Depression can be prevalent during medical residency, with long hours and social deprivation as contributing factors. Concerningly, the farther residents are into their training, the more depression rates rise. Some programs are delving into their trainees' psychological well-being.
To control symptoms of rheumatoid arthritis, new guidelines are encouraging internists to act sooner and more definitively combatting the course of the disease. Also, disease-modifying anti-rheumatic drugs are playing a bigger role in controlling symptoms.
Knee symptoms are the most common musculoskeletal reason why patients visit their doctors, and in most cases, except when breaks or infection is suspected, physicians should recommend the use of nonsurgical treatments first.
Twenty years of the Health Insurance Portability and Accountability Act have not led physicians to full understanding of how to implement it in their offices. Four commons myths can be addressed more easily than is commonly thought.
The past year's worth of advocacy to improve the Maintenance of Certification process has succeeded, in part, but the issue will remain in front of ACP leadership in coming years.
Critical questions will arise about defining and measuring value in the patient encounter when the Medicare Access and CHIP Reauthorization Act goes into action.
Policy into Practice
Despite convincing results for many health care interventions, translating evidence from research into clinical practice is often challenging. What works in a research environment may not function in practice.
Letters to the Editor
Readers respond to previous coverage about mergers of large insurance companies, and with concerns about our coverage of complementary care.
This issue covers topics such as depression in medical residency, guidelines for rheumatoid arthritis, and rehabilitation for knee pain.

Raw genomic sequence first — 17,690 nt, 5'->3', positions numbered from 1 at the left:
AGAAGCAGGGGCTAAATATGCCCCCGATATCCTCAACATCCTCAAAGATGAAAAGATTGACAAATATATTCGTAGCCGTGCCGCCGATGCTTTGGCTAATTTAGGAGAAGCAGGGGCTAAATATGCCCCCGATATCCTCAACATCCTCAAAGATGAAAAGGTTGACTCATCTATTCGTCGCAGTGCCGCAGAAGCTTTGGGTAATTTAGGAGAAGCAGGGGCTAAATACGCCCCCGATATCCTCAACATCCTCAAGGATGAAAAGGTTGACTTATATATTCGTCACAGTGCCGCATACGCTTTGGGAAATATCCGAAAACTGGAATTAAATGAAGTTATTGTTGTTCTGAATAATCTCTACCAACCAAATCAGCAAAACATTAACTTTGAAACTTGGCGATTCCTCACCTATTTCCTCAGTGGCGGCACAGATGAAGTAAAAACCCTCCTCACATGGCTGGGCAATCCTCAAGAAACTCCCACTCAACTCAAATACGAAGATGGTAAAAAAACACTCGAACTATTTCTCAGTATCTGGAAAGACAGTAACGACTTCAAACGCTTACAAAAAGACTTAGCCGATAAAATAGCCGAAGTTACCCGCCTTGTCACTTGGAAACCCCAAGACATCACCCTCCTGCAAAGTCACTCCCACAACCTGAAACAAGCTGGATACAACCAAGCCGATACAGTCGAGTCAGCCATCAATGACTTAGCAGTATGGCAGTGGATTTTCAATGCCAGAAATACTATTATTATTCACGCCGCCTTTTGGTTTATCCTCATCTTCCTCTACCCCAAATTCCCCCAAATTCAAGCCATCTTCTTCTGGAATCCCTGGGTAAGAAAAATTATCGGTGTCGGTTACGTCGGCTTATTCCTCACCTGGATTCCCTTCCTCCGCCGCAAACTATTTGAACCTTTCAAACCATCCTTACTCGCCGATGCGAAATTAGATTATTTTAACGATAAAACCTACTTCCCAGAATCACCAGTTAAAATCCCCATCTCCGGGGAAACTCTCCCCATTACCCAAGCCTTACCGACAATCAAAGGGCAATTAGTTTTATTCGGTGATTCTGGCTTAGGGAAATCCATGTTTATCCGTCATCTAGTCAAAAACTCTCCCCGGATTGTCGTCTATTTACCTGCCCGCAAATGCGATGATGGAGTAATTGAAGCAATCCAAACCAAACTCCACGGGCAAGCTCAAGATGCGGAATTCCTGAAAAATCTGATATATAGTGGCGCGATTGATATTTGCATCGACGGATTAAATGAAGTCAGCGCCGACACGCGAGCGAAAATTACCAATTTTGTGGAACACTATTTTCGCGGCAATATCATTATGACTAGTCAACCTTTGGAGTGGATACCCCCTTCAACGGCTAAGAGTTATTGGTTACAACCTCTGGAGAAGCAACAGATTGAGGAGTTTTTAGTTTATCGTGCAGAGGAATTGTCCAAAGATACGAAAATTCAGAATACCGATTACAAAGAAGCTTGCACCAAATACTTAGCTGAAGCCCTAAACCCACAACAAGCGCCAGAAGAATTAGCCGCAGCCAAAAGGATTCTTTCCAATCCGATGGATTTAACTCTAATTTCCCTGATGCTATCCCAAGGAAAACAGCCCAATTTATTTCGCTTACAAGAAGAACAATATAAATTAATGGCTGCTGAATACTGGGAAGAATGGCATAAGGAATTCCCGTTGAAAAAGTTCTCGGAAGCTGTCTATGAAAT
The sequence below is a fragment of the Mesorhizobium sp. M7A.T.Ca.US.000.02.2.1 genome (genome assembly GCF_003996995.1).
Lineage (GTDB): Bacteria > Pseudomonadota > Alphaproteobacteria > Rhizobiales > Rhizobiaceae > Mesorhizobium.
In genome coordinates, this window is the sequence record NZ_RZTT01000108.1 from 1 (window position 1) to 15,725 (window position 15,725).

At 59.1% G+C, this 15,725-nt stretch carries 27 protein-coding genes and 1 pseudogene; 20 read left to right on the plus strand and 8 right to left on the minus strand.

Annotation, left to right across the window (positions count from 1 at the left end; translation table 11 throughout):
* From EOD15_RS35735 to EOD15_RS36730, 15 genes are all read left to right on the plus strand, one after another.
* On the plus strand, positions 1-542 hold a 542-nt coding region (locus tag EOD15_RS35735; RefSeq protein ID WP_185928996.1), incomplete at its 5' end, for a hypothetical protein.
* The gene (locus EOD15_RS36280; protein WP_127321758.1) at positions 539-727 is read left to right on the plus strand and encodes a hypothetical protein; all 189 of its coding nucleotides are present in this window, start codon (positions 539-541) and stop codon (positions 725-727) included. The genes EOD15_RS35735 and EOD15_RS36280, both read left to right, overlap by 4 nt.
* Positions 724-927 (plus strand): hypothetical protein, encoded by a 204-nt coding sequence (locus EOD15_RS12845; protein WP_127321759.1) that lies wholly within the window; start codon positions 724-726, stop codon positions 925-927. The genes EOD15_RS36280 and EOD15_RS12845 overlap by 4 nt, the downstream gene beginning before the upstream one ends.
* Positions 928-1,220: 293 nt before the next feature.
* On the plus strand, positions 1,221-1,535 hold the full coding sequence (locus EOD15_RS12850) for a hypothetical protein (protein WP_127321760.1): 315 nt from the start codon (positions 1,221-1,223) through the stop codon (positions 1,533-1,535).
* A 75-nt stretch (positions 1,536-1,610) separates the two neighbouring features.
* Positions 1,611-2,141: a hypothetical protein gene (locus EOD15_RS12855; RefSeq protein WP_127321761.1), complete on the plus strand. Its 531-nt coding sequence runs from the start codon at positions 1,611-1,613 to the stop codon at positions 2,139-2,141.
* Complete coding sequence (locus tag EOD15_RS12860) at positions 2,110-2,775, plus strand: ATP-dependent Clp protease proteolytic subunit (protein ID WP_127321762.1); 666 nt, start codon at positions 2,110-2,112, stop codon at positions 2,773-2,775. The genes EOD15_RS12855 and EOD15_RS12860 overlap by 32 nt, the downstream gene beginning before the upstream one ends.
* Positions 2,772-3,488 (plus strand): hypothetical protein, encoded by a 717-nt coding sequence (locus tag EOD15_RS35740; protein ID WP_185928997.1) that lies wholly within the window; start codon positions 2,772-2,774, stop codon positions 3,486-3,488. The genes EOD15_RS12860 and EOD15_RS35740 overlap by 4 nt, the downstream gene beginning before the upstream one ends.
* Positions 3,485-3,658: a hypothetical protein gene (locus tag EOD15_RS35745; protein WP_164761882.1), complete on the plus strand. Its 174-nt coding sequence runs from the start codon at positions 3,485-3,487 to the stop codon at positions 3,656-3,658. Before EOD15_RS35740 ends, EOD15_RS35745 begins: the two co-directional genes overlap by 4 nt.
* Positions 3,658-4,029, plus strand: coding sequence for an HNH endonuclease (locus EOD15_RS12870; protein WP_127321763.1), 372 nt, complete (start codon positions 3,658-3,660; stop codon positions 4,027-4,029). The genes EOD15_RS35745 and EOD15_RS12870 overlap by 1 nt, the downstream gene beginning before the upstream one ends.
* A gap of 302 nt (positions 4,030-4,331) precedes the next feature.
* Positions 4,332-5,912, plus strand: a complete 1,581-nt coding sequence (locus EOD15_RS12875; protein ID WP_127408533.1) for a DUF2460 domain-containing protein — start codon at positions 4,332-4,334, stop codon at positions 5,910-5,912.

Confusion exists about how and when patients can access their personal health records under the Health Information Portability and Accountability Act.
This update covers a class I recall of blood glucose test strips which might cause clinicians to overlook hypoglycemia.
Chapters honor Members, Fellows, and Masters of ACP who have demonstrated by their example and conduct an abiding commitment to excellence in medical care, education, research, or service to their community, their chapter, and ACP.
A 75-year-old woman is evaluated in the hospital 4 hours after onset of chest pain with findings of an ST-elevation myocardial infarction. She was taken emergently to the catheterization laboratory and underwent emergency percutaneous coronary intervention for a totally occluded vessel. Her post-intervention ventriculogram demonstrated a left ventricular ejection fraction of 30%. One hour after the procedure, she developed an acute arrhythmia. Medications are aspirin, metoprolol, atorvastatin, and clopidogrel. Following a physical exam, cardiac exam and electrocardiogram, what is the most appropriate management?
Internist Archives Quick Links
Not an ACP Member?
Join today and discover the benefits waiting for you.
ACP offers different categories of membership depending on your career stage and professional status. View options, pricing and benefits.
A New Way to Ace the Boards!
Ensure you're board-exam ready with ACP's Board Prep Ace - a multifaceted, self-study program that prepares you to pass the ABIM Certification Exam in internal medicine. Learn more.